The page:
Myocardial ischemia is one of the more common causes of chest pain in adults. Angina pectoris, or angina for short, is the term used when chest pain is thought to be attributable to myocardial ischemia. In patients with myocardial ischemia, chest pain is often but not always present, although other associated symptoms with ischemia may be present (such as exertional shortness of breath, nausea, diaphoresis, fatigue). This has been termed “silent ischemia,” although it may be more accurately termed “painless ischemia.” (See "Silent myocardial ischemia: Diagnosis".)
For those patients suspected of myocardial ischemia, timely diagnosis and treatment is necessary to reduce morbidity and mortality. Rapid diagnosis is particularly important in patients with a possible acute coronary syndrome. (See "Initial evaluation and management of suspected acute coronary syndrome in the emergency department".)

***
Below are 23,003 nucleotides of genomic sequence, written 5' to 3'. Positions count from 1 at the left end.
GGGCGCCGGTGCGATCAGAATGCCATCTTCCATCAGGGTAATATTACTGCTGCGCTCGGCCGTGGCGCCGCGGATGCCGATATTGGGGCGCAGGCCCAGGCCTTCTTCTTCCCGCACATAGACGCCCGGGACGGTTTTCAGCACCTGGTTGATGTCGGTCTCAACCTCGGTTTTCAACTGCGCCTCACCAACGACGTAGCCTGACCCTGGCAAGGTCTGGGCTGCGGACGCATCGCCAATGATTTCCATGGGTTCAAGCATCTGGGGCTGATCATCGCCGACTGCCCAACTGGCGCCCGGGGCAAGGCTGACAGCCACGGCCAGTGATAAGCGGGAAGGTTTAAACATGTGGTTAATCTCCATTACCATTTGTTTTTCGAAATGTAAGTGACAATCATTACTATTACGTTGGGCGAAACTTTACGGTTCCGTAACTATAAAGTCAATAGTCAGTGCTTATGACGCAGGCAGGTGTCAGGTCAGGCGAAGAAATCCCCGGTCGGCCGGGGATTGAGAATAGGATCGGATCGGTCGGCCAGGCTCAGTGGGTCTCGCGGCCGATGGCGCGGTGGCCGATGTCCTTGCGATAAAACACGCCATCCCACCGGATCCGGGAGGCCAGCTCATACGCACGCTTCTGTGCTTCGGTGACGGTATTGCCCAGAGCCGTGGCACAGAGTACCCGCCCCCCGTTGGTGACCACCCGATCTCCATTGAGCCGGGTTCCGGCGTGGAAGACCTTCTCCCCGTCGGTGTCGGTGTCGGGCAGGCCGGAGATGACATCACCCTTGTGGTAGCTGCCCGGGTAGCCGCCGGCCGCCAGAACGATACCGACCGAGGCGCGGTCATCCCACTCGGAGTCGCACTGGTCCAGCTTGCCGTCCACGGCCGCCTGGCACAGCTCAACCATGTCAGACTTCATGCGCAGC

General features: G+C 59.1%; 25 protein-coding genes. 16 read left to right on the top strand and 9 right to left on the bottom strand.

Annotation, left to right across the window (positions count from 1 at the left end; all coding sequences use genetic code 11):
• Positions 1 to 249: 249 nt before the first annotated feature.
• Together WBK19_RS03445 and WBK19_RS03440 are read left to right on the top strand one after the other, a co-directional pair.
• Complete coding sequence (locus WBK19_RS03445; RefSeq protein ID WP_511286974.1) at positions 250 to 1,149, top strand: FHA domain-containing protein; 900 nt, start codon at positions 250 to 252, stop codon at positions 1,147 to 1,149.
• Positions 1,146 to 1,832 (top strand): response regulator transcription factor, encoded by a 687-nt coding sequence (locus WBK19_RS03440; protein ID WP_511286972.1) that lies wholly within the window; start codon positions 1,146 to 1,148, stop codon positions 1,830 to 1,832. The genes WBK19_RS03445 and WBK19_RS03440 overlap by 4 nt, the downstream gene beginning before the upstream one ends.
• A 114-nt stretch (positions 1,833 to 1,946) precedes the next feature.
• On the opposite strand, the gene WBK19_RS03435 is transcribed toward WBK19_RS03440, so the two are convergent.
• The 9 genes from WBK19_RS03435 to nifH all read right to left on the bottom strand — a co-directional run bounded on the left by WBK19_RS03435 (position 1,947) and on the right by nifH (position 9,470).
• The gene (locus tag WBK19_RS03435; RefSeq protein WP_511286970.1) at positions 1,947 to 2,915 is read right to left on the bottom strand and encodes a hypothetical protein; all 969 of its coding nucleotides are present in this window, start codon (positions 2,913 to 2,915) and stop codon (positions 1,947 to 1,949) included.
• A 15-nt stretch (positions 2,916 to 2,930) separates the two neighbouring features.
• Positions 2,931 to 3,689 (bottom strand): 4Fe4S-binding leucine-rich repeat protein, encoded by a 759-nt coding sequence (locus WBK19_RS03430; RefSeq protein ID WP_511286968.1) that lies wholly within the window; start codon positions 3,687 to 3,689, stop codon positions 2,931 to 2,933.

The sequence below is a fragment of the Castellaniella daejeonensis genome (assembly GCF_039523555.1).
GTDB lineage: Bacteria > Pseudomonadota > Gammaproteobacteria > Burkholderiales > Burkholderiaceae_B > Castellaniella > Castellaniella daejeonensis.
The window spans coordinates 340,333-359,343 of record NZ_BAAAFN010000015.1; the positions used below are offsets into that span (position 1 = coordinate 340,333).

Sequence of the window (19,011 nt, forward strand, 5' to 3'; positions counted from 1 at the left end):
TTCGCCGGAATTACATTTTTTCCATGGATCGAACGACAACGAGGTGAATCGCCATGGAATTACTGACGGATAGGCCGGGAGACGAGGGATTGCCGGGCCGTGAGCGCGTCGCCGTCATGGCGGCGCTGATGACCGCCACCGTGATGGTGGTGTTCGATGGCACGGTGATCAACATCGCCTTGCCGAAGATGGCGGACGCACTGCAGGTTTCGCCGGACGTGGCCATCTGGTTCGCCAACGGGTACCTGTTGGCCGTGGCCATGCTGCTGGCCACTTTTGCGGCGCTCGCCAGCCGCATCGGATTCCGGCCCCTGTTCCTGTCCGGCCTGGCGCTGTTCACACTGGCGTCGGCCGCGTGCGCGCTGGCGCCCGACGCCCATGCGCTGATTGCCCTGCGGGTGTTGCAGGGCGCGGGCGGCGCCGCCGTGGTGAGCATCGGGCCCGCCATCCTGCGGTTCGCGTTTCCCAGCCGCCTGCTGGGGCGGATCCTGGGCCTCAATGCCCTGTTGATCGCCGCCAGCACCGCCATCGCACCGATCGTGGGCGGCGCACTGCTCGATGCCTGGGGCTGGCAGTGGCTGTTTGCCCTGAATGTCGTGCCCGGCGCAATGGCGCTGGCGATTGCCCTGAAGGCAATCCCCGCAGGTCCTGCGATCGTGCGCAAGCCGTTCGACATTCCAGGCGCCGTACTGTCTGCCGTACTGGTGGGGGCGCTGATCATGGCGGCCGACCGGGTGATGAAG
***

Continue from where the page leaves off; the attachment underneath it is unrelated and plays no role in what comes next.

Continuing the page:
This topic will review the pathophysiology, clinical features and diagnosis of ischemic chest pain. Discussions of other cardiac and noncardiac causes of chest pain, and their clinical presentations, are found elsewhere. (See "Diagnostic approach to chest pain in adults" and "Differential diagnosis of chest pain in adults".)
PATHOPHYSIOLOGY OF MYOCARDIAL ISCHEMIA
Myocardial ischemia, and consequently angina, occurs whenever myocardial oxygen demand exceeds oxygen supply (table 1).
Myocardial oxygen demand — There are four major factors that determine myocardial work and therefore myocardial oxygen demand: